However, it did not take long for the African American sharecroppers to realize that they were being taken advantage of and controlled. They needed to purchase items from the store to survive on such as food and clothing. Having no money, they had to purchase things on credit. The crop was the lien. But because of the heavy racism that still existed in the south, merchants charged them unfair and outrageous prices for such items. High interest rates were tagged onto the charges and they didn’t have control or knowledge of the accounts. When the harvest came and the crop was sold, they found themselves in debt to the landowner and merchant. (August Meier and Elliot Rudwick 173)
Because they were in debt, they were forced to stay on the plantation another year to work off their debt. They could not leave. If they did, they could possibly be lynched. The system of peonage offered little, if any, hope.
Founder of the Association for the Study of Negro Life and History, Carter G. Woodson, describes in 1918 a lack of ambition as being another reason why African Americans remained in bondage to the system of peonage:
“Generally speaking, the Negroes are still dependent on the white people for food and shelter. Although not exactly slaves, they are yet attached to the white people as tenants, servants, or dependents. Accepting this as their lot, they have been content to wear their lord’s cast-off clothing, and live in his ramshackled barn or cellar. In this unhappy state so many have settled down, losing all ambition to attain a higher station. The world has gone on but in their sequestered sphere progress has passed them by.” (Carter G. Woodson 468).
But some were ambitious and did rise above. Former vice-chairman of the Mississippi Freedom Democratic Party, Fannie Lou Hamer, was able to escape the sharecropping system despite the hopelessness she felt about it in her childhood. She longed for change yet it seemed impossible. “The weight of the system was too great”. (David Rubel 29). It was her faith in God that carried her through the hopeless times. (13).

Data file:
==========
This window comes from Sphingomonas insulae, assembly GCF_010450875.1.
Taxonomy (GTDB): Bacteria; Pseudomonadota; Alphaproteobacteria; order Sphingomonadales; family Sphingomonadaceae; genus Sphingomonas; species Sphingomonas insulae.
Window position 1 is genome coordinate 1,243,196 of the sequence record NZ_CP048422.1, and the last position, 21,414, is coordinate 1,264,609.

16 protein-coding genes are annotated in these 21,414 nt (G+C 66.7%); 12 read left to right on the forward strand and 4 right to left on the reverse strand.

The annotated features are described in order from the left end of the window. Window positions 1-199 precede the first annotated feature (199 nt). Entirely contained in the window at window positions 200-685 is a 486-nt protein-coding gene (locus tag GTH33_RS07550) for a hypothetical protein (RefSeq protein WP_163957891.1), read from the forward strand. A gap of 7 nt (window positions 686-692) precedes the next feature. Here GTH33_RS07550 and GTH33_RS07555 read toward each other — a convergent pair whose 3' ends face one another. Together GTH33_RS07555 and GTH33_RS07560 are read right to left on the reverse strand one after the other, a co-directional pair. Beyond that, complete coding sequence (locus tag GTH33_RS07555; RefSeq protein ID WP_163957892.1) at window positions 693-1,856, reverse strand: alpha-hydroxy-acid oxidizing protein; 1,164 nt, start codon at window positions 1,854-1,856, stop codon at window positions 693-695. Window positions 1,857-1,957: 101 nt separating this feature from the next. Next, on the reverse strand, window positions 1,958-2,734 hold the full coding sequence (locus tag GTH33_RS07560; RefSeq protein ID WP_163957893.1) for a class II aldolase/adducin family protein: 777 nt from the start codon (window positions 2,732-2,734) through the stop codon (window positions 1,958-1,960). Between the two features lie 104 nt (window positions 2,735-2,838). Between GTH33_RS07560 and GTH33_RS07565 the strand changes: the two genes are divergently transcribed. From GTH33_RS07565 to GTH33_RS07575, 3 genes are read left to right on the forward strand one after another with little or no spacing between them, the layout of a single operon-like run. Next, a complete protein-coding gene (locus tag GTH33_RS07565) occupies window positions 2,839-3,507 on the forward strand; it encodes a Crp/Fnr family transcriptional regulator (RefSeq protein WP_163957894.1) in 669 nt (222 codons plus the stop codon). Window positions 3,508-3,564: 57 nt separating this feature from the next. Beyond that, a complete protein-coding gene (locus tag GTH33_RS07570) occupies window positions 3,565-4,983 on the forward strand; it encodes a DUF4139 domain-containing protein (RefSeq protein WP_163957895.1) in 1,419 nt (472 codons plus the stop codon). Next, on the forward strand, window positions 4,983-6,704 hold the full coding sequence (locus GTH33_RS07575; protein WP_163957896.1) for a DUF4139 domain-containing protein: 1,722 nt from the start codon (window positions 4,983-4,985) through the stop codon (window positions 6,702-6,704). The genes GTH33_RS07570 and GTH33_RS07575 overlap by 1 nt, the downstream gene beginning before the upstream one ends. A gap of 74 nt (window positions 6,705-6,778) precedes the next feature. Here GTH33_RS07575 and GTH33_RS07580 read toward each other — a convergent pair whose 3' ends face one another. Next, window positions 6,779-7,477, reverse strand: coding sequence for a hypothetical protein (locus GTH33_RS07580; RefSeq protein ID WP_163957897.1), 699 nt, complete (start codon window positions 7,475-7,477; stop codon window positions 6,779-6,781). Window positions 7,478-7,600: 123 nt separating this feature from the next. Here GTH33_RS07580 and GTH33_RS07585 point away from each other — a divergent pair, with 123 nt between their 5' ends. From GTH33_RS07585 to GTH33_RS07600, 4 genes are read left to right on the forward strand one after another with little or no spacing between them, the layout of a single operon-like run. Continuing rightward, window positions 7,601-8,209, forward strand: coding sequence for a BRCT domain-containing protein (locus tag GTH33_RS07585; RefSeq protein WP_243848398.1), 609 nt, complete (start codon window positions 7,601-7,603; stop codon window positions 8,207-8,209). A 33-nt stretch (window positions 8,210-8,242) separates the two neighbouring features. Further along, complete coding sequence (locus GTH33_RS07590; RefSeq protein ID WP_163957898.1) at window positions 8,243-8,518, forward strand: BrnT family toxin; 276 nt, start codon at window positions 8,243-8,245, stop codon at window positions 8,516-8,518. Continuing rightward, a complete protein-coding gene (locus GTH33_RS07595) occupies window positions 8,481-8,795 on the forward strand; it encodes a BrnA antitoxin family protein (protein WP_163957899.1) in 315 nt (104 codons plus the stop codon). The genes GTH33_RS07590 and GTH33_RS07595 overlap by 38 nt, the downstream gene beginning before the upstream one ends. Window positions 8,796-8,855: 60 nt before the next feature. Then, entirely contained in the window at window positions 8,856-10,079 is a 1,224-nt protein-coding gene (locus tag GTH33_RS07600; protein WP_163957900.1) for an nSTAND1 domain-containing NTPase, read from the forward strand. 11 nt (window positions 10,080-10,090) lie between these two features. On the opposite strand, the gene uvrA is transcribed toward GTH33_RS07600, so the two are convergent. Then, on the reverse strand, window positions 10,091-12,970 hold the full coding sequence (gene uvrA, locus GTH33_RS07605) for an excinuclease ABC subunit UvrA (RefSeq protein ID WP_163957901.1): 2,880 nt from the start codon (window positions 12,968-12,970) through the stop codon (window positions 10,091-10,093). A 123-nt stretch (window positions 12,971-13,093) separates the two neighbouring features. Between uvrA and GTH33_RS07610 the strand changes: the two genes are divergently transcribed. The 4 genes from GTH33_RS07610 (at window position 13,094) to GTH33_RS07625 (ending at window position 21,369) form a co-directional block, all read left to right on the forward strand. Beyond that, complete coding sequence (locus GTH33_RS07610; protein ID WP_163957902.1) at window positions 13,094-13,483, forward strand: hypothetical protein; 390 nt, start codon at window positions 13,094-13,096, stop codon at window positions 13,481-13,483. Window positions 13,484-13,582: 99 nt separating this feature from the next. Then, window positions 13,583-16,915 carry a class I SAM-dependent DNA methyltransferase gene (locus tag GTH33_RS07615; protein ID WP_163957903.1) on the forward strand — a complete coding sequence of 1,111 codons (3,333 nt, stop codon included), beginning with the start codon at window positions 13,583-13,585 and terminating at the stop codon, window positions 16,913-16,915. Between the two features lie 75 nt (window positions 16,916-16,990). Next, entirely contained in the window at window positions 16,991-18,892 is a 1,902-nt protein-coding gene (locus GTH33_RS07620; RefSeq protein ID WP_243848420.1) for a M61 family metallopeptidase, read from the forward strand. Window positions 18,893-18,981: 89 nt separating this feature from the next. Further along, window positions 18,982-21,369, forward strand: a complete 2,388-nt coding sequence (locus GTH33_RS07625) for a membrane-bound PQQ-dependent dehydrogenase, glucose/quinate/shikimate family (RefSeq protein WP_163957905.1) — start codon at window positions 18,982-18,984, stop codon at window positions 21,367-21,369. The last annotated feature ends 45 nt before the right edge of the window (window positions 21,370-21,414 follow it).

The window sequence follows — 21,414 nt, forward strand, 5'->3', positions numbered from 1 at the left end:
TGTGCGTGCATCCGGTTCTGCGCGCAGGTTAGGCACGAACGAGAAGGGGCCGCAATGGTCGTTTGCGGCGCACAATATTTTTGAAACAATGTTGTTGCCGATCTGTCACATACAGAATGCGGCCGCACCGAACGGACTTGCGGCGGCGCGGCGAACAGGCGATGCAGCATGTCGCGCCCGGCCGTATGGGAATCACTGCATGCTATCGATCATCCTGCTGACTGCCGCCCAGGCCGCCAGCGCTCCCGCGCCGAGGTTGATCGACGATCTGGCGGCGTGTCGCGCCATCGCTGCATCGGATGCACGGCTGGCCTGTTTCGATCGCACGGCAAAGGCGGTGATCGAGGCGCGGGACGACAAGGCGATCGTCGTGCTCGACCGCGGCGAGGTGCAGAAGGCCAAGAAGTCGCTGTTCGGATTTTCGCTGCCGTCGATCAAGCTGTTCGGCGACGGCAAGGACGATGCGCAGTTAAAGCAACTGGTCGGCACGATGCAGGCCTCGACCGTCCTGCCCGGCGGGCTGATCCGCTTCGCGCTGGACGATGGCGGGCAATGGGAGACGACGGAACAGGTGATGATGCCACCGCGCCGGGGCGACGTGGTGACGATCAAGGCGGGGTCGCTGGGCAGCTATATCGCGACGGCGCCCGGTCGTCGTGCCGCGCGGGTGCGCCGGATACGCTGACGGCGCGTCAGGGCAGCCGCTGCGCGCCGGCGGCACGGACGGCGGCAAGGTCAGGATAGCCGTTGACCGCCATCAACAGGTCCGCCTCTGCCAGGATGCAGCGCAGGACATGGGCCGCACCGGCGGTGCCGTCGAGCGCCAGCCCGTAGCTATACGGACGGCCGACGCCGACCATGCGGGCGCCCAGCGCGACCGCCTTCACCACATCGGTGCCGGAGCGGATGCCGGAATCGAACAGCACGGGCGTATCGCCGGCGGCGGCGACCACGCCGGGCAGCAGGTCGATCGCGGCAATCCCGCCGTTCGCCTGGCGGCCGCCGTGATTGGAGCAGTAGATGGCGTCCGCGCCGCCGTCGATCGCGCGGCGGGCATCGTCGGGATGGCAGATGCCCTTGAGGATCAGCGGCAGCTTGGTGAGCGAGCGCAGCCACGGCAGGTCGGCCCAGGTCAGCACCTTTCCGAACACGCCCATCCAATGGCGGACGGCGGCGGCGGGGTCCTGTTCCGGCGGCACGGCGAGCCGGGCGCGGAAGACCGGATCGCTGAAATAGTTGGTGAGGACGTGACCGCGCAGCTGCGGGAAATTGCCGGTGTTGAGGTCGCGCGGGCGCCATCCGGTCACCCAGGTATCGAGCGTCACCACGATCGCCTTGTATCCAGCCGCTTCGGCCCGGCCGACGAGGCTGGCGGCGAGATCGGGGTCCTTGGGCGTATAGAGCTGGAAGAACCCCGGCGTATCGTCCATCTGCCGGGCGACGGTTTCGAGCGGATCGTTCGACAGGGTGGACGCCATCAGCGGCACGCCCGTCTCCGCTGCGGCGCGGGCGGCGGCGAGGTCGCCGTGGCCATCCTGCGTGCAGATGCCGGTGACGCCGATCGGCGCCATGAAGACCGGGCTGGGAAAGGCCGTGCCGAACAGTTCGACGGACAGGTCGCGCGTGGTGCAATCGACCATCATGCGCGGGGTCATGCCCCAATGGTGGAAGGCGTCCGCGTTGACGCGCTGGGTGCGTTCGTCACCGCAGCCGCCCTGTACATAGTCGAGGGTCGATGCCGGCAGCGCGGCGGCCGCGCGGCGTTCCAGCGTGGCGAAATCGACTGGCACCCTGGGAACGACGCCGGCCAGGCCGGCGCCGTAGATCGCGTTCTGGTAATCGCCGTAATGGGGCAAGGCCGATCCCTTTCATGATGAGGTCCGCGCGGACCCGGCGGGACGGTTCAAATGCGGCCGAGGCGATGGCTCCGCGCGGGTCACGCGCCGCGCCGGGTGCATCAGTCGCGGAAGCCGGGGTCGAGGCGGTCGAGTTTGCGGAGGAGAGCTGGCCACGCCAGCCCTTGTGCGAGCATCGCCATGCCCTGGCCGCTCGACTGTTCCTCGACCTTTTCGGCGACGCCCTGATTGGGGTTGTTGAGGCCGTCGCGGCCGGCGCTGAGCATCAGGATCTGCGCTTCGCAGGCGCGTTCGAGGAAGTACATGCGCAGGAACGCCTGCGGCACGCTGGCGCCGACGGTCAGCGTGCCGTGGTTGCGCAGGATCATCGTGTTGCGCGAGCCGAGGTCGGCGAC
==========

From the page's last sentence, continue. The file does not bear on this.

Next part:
Fanny Lou Hamer tells the story about her landowner:
“I can remember very well the landowner telling me one day that if I would pick thirty pounds (of cotton), he would give me something out of the commissionary: some Crackerjacks, Daddy-Wide-Legs (a gingerbread cookie), and some sardines. These were things that I knew I loved and never had a chance to have. So I picked thirty pounds that day. Well, the next week I had to pick sixty and by the time I was thirteen, I was picking two and three hundred pounds.” (14). This “bait and switch” tactic was typical. Landowners and merchants alike took advantage of the sharecroppers by making false promises, and preying upon the uneducated ness of the freedmen. Sharecropping was an awful way for the freed slaves to live. However, because they lacked education and desperately needed work, it left them with little or no options. (David Rubel 14). Fannie Lou Hamer was a fighter, though. She watched James Meredith become the first African American student at the University of Mississippi which inspired her to remain strong. (David Rubel 63). When she tried to register to vote, she was kicked off her plantation but a new life awaited her. Although harassed and beaten in prison, she still fought. She became a worker and, later, a field secretary for the Student Nonviolent Coordinating Committee. She began to organize townspeople politically and became an effective fundraiser even though she was making just $10 a week. Finally, she worked her way up to being the vice-chairman of the Mississippi Freedom Democratic Party. (David Rubel 6, 67-68).
WWII provided an escape for other sharecroppers. As American men went off to war, laborers were needed to fill jobs primarily in the northern, industrial and urban parts of the United States. “One place these laborers were found was in the kitchen, as many housewives went to work. Another place they were found was down on the plantation.” “Many southern blacks were happy to move and leave the plantation behind.” (David Rubel 27-28). PBS used excerpts from The Journal of Negro History by Morehouse College, Atlanta, Georgia in their documentary film, “Goin’ To Chicago”. There is an account of a letter written by a southern black from Marcel, Mississippi writing to the Chicago Defender on October 4, 1917.